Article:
- Dog /
- / Schnauzer
A Schnauzer (pronounced [ˈʃnaʊ̯t͡sɐ] (listen)), plural Schnauzer, lit. translation "snouter") is a dog breed type that originated in Germany from the 14th to 16th centuries. The term comes from the German word for "snout" and means colloquially "moustache", or "whiskered snout", because of the dog's distinctively bearded snout. Initially it was called Wire-Haired Pinscher, while Schnauzer was adopted in 1879.
There are three breeds: the Standard, the Giant, and the Miniature. Toy and teacup are not breeds of Schnauzer, but these common terms are used to market undersized or ill-bred Miniature Schnauzers. The original Schnauzer was of the same size as the modern Standard Schnauzer breed and was bred as a rat-catcher and guard dog. The Giant Schnauzer and the Miniature Schnauzer were developed from the Standard Schnauzer and are the result of outcrosses with other breeds exhibiting the desirable characteristics needed for the Schnauzer's original purpose. By the VDH and FCI Schnauzer is placed in "Group 2, Section 1: Pinschers and Schnauzers", with "Nr. 181, 182 and 183" in "Section 1.2: Schnauzer" dedicated to all three Schnauzer breeds.
- Standard Schnauzers (also known as Mittelschnauzers) are around 1.5 ft (46 cm) tall at the shoulder and weigh 30 to 45 lb (14 to 20 kg). They are in the group of working dogs, bred as multifunctional dogs to catch rats and other rodents, as livestock and guard dogs, and later they have also carried messages in times of war, helped the Red Cross and been police dogs. It is considered to have a common ancestry with the German Pinscher as a wire-haired coated variant of the Pinscher breed, and was possibly crossed with black German Poodle and gray Wolf Spitz, to which influence is attributed the black soft coat and the salt-and-pepper gray wiry coat.
- Giant Schnauzers (also known as Riesenschnauzers) are around 2 ft (61 cm) tall at the shoulder and weigh between 55 and 80 lb (25 and 36 kg). They are working dogs that were developed in Swabia in the 17th century, once known as the Munich Schnauzer, originally bred to drive livestock to market and guard farms, and later used as police and military dogs. The cynologists believe that the Giant Schnauzer was developed independently through crosses of black Great Danes, Munchener German Shepherds, Rottweilers, Dobermans, Boxers, Bouvier des Flandres, Thuringian Shepherds, and the Standard Schnauzer.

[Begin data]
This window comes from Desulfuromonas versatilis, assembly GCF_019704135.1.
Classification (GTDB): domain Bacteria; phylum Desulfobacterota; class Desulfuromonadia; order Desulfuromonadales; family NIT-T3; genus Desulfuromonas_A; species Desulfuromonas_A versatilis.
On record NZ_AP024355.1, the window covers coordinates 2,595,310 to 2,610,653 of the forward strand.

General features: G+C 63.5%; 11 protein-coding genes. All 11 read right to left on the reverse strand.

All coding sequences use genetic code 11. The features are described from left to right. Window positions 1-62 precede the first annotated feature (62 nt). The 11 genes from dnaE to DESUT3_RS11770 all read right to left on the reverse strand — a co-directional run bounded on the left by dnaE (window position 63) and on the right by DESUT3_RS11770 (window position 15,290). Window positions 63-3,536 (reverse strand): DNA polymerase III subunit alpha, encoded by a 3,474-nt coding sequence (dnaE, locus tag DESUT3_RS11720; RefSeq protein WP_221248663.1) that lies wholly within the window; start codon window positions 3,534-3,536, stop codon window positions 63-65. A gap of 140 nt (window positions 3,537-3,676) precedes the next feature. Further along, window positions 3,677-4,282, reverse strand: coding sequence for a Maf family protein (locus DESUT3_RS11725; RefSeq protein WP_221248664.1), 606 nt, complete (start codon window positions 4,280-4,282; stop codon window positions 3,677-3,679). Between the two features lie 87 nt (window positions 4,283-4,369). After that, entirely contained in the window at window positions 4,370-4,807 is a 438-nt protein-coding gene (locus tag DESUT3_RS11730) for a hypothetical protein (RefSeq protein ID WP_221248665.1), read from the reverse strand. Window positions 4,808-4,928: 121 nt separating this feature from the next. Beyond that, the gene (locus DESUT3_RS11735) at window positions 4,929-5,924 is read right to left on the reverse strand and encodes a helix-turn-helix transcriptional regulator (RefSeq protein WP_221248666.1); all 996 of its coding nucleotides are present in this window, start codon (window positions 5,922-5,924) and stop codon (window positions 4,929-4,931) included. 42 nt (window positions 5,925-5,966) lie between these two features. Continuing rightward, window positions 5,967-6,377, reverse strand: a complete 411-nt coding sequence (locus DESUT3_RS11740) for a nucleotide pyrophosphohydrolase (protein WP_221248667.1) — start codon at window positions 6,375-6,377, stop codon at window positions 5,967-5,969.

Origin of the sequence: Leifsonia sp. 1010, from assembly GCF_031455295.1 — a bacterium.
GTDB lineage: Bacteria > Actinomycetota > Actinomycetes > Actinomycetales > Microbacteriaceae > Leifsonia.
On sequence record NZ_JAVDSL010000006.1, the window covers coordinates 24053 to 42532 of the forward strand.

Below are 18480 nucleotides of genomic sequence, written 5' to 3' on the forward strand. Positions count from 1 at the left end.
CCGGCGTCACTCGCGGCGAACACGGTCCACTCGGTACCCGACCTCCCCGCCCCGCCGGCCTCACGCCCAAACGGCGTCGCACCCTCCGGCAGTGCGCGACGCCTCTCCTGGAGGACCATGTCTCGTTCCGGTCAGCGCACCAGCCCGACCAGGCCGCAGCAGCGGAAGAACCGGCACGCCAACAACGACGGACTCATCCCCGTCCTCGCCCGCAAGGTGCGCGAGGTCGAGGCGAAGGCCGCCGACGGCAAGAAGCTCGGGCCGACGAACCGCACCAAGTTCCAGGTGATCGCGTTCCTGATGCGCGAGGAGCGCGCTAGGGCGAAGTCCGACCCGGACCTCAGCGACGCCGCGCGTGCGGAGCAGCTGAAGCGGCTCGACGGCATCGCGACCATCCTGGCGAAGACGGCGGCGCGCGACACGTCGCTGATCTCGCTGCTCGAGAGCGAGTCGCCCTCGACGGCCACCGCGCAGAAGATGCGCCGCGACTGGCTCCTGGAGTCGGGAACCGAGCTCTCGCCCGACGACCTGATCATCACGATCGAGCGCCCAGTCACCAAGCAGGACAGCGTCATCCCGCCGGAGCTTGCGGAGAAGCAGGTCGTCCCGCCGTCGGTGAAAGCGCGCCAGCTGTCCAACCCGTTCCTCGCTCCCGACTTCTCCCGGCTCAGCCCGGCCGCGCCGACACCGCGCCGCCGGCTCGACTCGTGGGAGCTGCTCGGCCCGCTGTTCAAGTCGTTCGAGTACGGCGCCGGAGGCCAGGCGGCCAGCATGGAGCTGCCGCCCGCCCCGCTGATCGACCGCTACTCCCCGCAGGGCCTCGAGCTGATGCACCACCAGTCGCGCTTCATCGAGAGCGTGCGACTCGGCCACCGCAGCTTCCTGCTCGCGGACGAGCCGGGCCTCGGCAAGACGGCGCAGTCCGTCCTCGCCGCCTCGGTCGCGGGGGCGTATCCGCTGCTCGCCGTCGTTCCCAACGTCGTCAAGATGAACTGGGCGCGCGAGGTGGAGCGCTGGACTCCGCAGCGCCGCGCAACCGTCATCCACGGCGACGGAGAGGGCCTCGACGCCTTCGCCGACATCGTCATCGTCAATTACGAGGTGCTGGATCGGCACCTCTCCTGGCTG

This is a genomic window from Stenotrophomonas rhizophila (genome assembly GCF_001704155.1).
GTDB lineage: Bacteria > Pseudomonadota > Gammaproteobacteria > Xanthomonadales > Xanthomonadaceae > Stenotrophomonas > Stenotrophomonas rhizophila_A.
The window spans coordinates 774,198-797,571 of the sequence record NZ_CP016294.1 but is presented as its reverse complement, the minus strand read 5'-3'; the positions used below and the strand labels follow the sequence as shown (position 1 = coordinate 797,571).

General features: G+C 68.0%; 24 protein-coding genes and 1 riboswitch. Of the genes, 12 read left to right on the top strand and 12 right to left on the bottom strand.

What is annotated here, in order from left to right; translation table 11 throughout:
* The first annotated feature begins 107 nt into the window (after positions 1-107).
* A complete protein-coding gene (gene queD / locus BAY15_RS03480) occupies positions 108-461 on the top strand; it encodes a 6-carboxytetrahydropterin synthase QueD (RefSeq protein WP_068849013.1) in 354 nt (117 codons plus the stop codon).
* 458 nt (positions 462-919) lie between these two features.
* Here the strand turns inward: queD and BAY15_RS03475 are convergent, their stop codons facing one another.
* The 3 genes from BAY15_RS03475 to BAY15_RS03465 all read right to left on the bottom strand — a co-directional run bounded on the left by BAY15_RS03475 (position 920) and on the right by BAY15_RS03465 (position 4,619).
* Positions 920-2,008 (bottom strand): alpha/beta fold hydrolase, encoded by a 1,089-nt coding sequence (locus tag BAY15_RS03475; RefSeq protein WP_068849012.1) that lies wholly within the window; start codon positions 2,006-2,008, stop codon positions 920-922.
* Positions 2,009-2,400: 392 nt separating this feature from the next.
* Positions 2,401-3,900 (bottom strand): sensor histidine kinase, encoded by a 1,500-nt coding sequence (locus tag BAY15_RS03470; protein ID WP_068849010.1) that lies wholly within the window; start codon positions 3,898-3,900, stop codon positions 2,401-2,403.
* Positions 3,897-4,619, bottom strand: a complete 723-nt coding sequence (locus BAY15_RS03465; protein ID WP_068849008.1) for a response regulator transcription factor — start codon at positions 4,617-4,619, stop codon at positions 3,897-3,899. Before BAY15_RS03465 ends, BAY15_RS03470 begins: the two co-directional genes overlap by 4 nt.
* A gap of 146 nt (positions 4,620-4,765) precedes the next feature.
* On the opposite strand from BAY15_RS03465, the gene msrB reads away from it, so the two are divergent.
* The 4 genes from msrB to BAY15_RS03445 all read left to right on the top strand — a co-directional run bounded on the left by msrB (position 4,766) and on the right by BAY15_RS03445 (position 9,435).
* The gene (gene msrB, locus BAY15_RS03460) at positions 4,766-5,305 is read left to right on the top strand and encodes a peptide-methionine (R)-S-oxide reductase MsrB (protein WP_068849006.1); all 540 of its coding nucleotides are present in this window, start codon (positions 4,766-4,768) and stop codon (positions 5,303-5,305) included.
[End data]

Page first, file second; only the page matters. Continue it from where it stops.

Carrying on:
- Miniature Schnauzers (also known as Zwergschnauzers) are around 1 ft (30 cm) tall at the shoulder and weigh between 14 and 20 lb (6.4 and 9.1 kg). They were developed since the late 19th century, and the cynologists consider that the Miniature Schnauzer is the result of crossing the original Standard Schnauzer with a smaller breed like the Affenpinscher, and Miniature Poodle. The Miniature Schnauzer is classified as a utility (UK, Australia, New Zealand) or terrier group (USA, Canada), however, they are not related to the terrier group as do not have the typical terrier temperament, coat, shape of head and body. The American Kennel Club (AKC) approves salt and pepper, black, and black and silver as acceptable coat colors for a Miniature Schnauzer. They are also bred in pure white or even parti-colored, but neither is approved by the AKC. In 2004, the Miniature Schnauzer accounted for 2.4% of proportion of purebred dogs registered by the AKC.
In a 2004, population genetics study of 85 purebred dogs, which used cluster-based methods with four identified genetic clusters, all three Schnauzer breeds structurally mostly clustered within "recent European descent, largely terriers and hounds" cluster, with less percent within "working breeds" and "mastiff-type breeds" clusters, while the "Asian breeds/ancient hounds and spitz-type breed" cluster was present among Giant Schnauzers. In a 2007 Collie eye anomaly study of 638 dogs from 132 distinct breeds, with five specimens of each Schnauzer breed size, in the population structure of the microsatellite analysis they mostly clustered in the "hunting group" rather than the "mastiff/terrier group". In a 2010 GWAS study using more than 48,000 single-nucleotide polymorphisms of 915 dogs from 85 breeds, Standard and Giant Schnauzers made a separate phylogenetic tree branch clustered among "modern" breeds (i.e. "working dogs"), and not the "small terrier"/"mastiff-terrier" cluster, sharing genetic closeness with the Doberman Pinscher, the German Shepherd Dog and the Portuguese Water Dog.